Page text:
The Review of African Political Economy supports the boycott of the University of London central administration. The boycott is part of the campaign of outsourced workers in the union, the Independent Workers of Great Britain (IWGB), for the same treatment as their directly employed colleagues. The boycott will continue until these workers are made direct employees of the University of London on equal terms and conditions with other directly employed staff.
Currently outsourced cleaners, receptionists, security officers, catering staff and porters at the University of London central administration suffer from far worse terms and conditions. This means they receive worse sick pay, holiday pay, maternity pay and pension contributions than their colleagues for no other reason than they are outsourced.
Outsourcing is a key pillar of neoliberalism and it has devastated working conditions in public services and universities across the world. In Africa such practices have been part of the long-running restructuring of economies and states. Yet, the continent has also been at the cutting edge of campaigns against outsourcing. In South Africa, for example, in recent years the campaigns to decolonise higher education, end privatisation and scrap fees have also demanded and secured an end to outsourcing (see here).
We call on our readers and supporters to boycott all events organised at Senate House, University of London, support the campaign and sign the petition (please click on the link here).
For years outsourced workers at the university have campaigned, demonstrated and taken strike action against bullying, lies and repression.
For an end to bullying
Outsourced workers are much more likely to suffer from discrimination, bullying and harassment than directly employed workers. For example, the IWGB dealt with 54 complaints from outsourced workers at the University of London in 2017, over issues including unlawful deduction of wages, discrimination and failure to provide a statement of particulars. In the same period of time it dealt with only two complaints from direct employees.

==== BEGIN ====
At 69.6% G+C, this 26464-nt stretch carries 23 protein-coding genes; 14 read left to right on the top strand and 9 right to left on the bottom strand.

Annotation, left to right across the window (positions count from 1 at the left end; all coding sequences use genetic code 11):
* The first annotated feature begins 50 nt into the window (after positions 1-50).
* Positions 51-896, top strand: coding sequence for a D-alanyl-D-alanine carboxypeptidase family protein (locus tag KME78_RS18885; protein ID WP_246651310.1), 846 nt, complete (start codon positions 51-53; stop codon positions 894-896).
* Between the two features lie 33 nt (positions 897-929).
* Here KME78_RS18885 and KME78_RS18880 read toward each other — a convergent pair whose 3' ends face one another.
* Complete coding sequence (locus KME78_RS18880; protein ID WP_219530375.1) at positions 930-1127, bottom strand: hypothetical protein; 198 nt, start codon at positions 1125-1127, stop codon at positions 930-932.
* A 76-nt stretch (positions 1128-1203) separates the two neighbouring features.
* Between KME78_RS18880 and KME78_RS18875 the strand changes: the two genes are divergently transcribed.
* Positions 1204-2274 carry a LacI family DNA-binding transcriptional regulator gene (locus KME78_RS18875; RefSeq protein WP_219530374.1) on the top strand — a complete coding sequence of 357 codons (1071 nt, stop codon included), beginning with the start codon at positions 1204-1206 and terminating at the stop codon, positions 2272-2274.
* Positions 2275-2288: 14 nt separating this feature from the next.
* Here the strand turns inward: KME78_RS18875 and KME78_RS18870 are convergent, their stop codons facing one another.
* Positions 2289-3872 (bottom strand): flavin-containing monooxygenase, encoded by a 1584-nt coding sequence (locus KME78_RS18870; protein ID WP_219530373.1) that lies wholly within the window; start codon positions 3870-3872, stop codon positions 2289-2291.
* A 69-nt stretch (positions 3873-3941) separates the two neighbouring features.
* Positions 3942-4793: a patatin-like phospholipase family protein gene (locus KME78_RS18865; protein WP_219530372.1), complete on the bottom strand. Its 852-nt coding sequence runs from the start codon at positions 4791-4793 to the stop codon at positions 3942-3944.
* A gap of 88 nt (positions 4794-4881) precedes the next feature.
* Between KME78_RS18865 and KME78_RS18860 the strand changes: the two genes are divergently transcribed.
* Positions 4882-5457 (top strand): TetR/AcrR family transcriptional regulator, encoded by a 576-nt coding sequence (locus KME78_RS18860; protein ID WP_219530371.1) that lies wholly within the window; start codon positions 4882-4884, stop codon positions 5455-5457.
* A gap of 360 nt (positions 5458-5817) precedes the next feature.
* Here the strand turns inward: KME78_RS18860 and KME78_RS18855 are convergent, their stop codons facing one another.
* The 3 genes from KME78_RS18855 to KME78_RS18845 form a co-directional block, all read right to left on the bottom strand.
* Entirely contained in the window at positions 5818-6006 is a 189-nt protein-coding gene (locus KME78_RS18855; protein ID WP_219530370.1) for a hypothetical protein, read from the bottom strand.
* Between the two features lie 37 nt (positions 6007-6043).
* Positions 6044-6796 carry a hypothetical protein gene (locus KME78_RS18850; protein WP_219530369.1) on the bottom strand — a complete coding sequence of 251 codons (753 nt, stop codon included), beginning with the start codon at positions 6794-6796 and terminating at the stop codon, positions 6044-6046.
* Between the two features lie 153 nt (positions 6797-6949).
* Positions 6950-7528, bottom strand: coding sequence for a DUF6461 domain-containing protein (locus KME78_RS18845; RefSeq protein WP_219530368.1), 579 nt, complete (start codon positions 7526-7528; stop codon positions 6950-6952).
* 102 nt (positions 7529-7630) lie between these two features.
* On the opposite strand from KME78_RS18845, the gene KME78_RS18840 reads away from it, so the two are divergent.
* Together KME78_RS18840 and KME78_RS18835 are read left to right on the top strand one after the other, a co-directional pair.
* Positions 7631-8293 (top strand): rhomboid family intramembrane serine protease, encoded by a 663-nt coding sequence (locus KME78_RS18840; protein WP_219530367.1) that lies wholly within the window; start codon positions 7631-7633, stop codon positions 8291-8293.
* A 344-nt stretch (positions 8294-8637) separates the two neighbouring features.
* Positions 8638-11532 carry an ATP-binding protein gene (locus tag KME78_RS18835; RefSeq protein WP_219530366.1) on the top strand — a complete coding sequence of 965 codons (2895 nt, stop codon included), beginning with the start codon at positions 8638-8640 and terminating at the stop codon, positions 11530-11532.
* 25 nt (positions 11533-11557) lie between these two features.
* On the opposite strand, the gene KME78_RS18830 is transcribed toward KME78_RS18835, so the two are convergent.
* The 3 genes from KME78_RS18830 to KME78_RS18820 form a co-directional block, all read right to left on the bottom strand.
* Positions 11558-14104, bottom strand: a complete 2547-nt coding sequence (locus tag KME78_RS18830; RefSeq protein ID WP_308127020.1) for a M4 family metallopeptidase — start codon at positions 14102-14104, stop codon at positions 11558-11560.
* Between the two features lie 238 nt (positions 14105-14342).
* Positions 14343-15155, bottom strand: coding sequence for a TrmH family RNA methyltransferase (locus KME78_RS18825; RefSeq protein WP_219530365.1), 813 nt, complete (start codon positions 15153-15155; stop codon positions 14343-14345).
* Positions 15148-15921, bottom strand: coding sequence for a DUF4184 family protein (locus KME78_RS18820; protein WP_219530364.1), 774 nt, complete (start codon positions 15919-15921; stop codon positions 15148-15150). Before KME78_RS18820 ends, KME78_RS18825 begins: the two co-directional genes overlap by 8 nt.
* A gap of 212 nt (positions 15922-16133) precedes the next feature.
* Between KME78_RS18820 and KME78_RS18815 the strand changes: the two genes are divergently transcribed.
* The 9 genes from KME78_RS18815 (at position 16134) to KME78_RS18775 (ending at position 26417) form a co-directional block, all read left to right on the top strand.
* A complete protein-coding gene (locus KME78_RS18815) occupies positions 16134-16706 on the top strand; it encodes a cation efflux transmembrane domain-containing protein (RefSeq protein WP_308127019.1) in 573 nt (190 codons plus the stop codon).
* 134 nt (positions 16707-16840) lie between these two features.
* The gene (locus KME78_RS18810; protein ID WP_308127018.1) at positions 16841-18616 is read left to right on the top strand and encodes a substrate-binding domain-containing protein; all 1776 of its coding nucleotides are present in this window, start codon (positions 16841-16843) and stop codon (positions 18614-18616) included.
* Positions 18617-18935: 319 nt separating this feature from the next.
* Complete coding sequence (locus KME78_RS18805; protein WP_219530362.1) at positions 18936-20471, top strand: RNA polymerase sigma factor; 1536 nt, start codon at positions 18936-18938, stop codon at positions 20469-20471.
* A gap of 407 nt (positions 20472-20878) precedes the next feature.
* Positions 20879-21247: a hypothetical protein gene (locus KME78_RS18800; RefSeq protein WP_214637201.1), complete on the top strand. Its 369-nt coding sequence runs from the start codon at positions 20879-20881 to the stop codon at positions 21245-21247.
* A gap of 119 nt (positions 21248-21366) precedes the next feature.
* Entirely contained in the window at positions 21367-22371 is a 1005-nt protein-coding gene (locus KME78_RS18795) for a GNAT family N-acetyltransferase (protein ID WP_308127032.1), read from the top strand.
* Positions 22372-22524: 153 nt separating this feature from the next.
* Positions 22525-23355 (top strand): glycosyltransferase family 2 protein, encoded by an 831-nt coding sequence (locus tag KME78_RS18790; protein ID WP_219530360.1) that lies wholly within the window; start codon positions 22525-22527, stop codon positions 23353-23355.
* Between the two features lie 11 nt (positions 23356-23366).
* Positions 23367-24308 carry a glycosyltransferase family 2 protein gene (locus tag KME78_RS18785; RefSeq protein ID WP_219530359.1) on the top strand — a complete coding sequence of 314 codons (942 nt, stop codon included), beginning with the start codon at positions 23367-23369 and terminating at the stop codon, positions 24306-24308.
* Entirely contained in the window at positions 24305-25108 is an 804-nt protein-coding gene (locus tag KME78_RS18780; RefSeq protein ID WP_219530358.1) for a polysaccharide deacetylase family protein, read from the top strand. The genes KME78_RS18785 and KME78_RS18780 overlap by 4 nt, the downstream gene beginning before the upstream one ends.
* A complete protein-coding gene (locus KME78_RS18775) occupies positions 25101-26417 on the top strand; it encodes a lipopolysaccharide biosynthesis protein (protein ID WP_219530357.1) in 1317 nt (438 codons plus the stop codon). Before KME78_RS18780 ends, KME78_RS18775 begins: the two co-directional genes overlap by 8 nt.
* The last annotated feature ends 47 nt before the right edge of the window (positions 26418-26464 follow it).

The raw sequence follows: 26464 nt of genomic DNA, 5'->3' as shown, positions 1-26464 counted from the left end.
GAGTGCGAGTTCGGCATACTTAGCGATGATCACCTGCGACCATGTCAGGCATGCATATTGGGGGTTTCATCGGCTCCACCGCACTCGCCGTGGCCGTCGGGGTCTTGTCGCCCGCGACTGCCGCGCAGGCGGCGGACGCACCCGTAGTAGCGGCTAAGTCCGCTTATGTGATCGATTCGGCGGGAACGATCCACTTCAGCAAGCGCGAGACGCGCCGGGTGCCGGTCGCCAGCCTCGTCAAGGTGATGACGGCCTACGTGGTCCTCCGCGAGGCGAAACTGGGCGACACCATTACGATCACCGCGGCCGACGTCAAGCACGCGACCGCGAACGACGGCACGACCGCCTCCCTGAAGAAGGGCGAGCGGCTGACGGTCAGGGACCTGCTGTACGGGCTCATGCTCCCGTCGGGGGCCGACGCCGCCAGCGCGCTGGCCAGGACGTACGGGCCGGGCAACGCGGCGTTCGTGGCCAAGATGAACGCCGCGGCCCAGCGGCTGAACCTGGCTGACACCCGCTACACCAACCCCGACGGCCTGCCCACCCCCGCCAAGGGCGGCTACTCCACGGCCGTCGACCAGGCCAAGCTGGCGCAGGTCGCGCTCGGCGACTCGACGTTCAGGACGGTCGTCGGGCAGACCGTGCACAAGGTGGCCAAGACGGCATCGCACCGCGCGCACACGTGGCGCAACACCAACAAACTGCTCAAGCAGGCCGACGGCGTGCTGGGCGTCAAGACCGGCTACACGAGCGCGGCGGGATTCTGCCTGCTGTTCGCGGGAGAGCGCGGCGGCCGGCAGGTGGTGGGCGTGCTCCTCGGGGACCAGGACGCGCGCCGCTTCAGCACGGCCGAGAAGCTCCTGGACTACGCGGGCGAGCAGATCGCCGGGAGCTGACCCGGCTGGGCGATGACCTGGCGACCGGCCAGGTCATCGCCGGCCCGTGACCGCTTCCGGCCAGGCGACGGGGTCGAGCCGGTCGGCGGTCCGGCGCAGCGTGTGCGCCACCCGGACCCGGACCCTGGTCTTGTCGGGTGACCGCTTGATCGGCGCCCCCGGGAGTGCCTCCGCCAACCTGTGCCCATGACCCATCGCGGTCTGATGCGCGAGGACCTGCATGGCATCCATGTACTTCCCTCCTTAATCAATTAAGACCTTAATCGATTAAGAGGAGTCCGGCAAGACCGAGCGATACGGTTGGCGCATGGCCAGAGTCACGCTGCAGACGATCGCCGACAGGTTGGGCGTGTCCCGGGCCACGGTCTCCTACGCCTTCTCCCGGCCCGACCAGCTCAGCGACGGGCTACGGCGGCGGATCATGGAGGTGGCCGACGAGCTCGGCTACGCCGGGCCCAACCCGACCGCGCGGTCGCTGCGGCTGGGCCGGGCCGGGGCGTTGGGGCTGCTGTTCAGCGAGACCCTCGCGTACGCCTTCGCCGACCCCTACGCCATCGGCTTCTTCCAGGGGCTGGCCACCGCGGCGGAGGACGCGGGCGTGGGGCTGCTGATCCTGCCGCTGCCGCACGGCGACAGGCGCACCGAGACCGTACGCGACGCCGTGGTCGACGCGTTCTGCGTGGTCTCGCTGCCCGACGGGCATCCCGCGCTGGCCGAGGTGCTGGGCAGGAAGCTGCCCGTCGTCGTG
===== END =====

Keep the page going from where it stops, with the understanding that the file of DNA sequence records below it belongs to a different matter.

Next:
Outsourced workers have repeatedly been on strike and the university still refuses to sit down and negotiate with them.
For an end to lies
After initially committing to end outsourcing, the university has since gone back on its commitment and said that cleaners will remain outsourced until 2020 and catering until 2021, when in-house options will be presented alongside other commercial bids.
Outsourced workers continue to live under a regime of bullying and with managers that are not held to account. In June 2018 the IWGB revealed that a senior manager for outsourcing company Cordant that had previously assaulted a migrant worker was a supporter of the far right. In October, the IWGB revealed that outsourcing company Cordant and the university failed to remove a Cordant manager after three separate women brought complaints of sexism and homophobia against him. Two of these women continue to be managed by the culprit.
For an end to repression
The University is responding to legitimate industrial action by the workers by hiking up security. The Guardian reported in June that just two months of heightened security cost the university almost half a million pounds. In the last strike on 30 October the University used bailiffs with handcuffs and extendable batons in a clear attempt to intimidate workers and protesters.
What, you might ask, has the boycott by outsource workers of the University of London central administration, to do with readers of the Review of African Political Economy? International solidarity, is the brief answer. Outsourcing is a key pillar of neo-liberalism and it has devastated working conditions in public services and universities across the world, as the call for support points out. This will be familiar to readers from many countries across Africa. It is also the case that the struggle against various forms of neo-liberalism, including attempts to keep wages low and even cut them to the bone, by government and private enterprise alike has been waged across the continent, from South Africa to Nigeria to Egypt in recent years.
Those who might like to read about such international links and the struggles around the defence of workers and indeed human rights in Britain and in Africa, should read ROAPE’s web manager Leo Zeilig’s ‘An Ounce of Practice’, reviewed positively by ROAPE contributor Heike Becker in ‘Revolutionary Socialism in the 21st Century’ (RS21) online on 4 May 2017 in which she remarks that Zeilig ‘has drawn inspiration from two seemingly unconnected social and political struggles’ – in London and in Harare.